Yesterday, Israeli troops backed by helicopters advanced into Gaza, in the first ground action of an eight-day offensive against Hamas in the Palestinian enclave.
Will be peace in 2009?
What about business? Will the recession continue to hit the worst?
According to NST, the Malaysian economy, while not immune to global events, should hold up relatively well in 2009, thanks to strong macroeconomic fundamentals.
Economists believe Malaysia has the right policies and resources to fare better than most economies in the face of the global financial crisis that is expected to spread further this year.
I am optimistic about life in Dubai...read between the lines though.
Below from Business Week, in USA context.
Recession will run rampant but housing prices will hit bottom—finally. Also: Consumers lose the bling, 3D's resurgence, and more crystal-ball calls
By BW Staff
Two words apply well for the year just ended: Whoa, Nelly! With the financial markets in chaos, the jobs landscape littered with layoffs, and the most audacious outpouring of federal funds since the Great Depression, most of us are ready to look forward to cheerier times in 2009.
Here at BusinessWeek, we've again donned our prognostication helmets and took a gander into the old crystal ball for a few (educated?) guesses at what this new year holds in store. True, we failed to predict the two major events of 2008—the election of Barack Obama and the financial meltdown rippling across the world economy. But we did nail one call: 2008 was the year of $100-per-barrel oil—we just didn't anticipate its stunning slide back to $40.
Bernanke: Four and No More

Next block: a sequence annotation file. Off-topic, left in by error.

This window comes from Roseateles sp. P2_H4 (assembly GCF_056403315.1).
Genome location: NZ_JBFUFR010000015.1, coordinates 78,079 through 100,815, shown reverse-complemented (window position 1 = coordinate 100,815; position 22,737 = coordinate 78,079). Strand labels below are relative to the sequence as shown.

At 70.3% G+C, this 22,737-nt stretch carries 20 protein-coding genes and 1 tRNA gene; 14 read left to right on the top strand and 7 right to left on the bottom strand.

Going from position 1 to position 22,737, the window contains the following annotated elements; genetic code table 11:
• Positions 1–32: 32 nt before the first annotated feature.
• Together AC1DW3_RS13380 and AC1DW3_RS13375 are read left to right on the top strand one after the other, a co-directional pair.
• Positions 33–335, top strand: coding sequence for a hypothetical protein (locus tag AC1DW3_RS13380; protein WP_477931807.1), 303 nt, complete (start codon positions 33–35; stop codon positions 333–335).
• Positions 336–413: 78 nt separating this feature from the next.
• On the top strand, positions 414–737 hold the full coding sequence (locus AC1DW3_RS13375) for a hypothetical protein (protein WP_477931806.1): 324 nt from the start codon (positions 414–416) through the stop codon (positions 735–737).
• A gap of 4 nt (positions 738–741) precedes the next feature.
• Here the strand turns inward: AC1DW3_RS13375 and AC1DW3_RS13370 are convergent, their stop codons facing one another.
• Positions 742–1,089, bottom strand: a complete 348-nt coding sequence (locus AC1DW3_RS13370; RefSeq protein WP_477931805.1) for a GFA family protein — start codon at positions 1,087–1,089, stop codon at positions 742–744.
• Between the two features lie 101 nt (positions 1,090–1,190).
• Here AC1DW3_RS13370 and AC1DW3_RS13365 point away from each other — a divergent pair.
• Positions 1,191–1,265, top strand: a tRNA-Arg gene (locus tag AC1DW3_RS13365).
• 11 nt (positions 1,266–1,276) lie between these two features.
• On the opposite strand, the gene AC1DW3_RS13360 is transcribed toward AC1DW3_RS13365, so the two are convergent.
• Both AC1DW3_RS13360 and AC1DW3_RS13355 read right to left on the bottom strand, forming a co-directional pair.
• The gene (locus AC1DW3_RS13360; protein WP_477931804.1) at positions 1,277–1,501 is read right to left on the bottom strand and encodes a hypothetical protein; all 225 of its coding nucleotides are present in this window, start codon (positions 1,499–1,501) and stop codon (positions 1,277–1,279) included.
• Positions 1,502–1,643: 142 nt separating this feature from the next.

There will also be realignment on the global level. Look for Canada to forge stronger labor and trade ties with Europe in an effort to further unhinge itself from the flailing U.S. economy. Canada also will snub its southern neighbor to strike more energy and resource deals with other countries—especially China, which will continue its ascendance on the world stage in spite of economic setbacks. Also, it's a good bet Vladimir Putin will reassume the Russian presidency.
Oil Rises Again
There's a fair chance for a resurgence in oil prices, even if they dip below $30 in the next few months. Crude is likely to average $60 or $70 per barrel in 2009. OPEC will get its act together and rein in supply, and demand won't shrink as much as speculators had feared. Still, oil won't spike to the $100-plus range because consumers remain more energy-conscious. Oil companies will continue to invest in major projects as cash-strapped nations will open their doors to foreign investments just as they have done in the past when times are tough. And commodities are no longer the place for speculators to make a fast buck.
Workers Go Creative
Economists agree that further mass layoffs will continue in 2009, and the unemployment rate could reach the double digits. That means workers will turn creative about job opportunities. Look for freelancing and small business applications to explode as laid off workers attempt to strike out on their own. The downturn also is spurring more business and other graduate school applications, and young people will continue to take shelter at universities to ride out the storm.